Now Hiring at SOPD – Application Deadline is Feb. 28

By South Orange PD

The South Orange Police Department is pleased to announce that the New Jersey Civil Service Commission will be holding examinations for entry level police officers. Successful completion of this test is required to apply and be considered for employment as a police officer in the Township of South Orange Village. 

This is a preferential hiring process for residents of South Orange between the ages of 18 to 35.  Applicants must meet certain requirements in order to considered for employment including: United States citizenship, graduation from a high school or approved equivalent, possession of a valid NJ driver’s license, an in-depth background investigation, medical and psychological testing, drug screening, and successful completion of a Police Academy training course.

SOPD encourages anyone interested in pursuing a highly rewarding career in a progressive and diverse public safety organization to consider applying for the exam via the Civil Service Commission website:

Job Announcement:

2022 Law Enforcement Examination (LEE) Fact Sheet:

Per Civil Service Commission rules, all applications for the entry level examination must be completed on the CSC website by 2/28/2022.

In addition to Civil Service applicants, SOPD is also considering resumes from qualified applicants who have been New Jersey Police Training Commission certified in Basic Police Officer training, as per South Orange Village ordinance.

South Orange Police Department personnel are available to assist in answering general questions regarding the application process. Please contact them at 973 763 3000.”

SOPD Announces that Medicine Drop Box is Now Available

By South Orange PD

The South Orange Police Department announced this week that their medicine drop box has been replaced and is now fully operational.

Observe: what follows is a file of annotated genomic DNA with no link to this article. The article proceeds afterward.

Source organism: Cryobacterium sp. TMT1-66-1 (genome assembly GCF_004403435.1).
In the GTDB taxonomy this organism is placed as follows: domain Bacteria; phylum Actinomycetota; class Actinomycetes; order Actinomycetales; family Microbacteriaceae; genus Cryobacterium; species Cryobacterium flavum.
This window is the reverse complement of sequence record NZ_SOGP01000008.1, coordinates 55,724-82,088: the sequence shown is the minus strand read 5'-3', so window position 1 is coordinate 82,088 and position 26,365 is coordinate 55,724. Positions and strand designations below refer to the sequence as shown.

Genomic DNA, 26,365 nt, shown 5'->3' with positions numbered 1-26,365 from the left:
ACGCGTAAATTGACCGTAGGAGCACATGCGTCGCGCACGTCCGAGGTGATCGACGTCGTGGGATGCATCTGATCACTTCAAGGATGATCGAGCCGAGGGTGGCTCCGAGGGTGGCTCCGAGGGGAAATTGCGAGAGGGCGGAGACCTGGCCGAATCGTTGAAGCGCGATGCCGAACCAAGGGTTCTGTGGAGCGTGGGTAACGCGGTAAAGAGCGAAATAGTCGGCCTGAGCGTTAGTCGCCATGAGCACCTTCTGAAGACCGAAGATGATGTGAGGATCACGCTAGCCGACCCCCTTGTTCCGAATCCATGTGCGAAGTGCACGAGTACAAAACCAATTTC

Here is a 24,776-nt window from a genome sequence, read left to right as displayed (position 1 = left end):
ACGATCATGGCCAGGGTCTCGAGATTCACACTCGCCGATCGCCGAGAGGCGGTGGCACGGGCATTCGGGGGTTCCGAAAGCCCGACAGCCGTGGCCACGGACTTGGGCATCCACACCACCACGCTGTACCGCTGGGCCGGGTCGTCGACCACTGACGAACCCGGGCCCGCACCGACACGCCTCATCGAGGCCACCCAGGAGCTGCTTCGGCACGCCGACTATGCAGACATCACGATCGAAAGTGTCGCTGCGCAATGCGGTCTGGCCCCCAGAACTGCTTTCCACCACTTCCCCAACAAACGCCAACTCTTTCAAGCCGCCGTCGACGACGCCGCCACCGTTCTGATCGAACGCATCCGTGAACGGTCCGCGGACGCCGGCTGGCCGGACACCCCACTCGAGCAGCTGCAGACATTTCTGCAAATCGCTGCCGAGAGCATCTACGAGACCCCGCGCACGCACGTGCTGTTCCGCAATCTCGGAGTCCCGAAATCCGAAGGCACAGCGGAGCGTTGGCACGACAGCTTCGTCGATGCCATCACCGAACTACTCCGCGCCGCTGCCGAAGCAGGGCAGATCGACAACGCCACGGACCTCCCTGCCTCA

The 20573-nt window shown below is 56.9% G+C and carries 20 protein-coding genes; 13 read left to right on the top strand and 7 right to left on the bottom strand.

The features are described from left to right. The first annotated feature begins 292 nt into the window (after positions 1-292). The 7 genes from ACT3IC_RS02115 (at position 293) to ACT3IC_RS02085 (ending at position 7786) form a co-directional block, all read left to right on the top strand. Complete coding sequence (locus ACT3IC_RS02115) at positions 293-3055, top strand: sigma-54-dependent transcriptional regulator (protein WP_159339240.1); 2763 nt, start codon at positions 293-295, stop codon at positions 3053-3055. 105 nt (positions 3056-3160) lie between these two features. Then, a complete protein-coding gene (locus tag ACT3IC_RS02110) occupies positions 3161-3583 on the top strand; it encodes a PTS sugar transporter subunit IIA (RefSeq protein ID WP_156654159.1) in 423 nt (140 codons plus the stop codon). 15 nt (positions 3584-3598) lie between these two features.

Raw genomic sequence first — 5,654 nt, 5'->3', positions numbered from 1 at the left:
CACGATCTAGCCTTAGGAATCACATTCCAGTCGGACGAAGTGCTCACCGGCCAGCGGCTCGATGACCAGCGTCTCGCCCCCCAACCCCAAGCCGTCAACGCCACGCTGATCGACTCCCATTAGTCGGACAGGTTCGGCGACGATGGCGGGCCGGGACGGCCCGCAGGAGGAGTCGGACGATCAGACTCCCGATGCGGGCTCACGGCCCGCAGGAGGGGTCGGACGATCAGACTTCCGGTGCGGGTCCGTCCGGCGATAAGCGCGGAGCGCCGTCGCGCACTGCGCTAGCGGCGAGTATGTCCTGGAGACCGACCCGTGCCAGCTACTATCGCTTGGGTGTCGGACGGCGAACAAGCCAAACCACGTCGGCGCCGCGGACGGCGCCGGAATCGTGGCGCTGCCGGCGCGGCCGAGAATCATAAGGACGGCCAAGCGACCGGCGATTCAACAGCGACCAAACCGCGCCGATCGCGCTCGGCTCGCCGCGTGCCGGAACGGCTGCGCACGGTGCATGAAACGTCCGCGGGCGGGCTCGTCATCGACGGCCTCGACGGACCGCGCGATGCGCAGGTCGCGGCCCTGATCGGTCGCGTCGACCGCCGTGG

Research shows that 70% of individuals who abuse prescription and/or over-the-counter medication get access to them from the medicine cabinet or household of a friend or family member. Raising awareness about prescription and over-the-counter medication abuse and building a safe and healthy community are the key goals of the SOPD and the CPC. Residents can properly dispose of any old or unused prescription and over-the-counter medication by dropping them off at the drop box located at the South Orange Police Headquarters.

The drop box is located in the front lobby of SOPD headquarters and is available to the public 24 hours a day 7 days a week. In order to dispose of the medication properly, prescription and over-the-counter medication can be left in the original container with the type of medication still visible. All other personal information should be removed.

The drop box is emptied periodically and the medication is then incinerated through a partnership with Covanta Energy located in Newark, NJ.

For more information, visit

Coat Drive Underway Sponsored by SOPD Union, SO Rescue Squad and CC&J

The South Orange Police SOA and PBA, in partnership with the South Orange Rescue Squad and the Community Care and Justice Program (CC&J), have organized a coat drive and are now accepting donations of coats from local residents at select locations.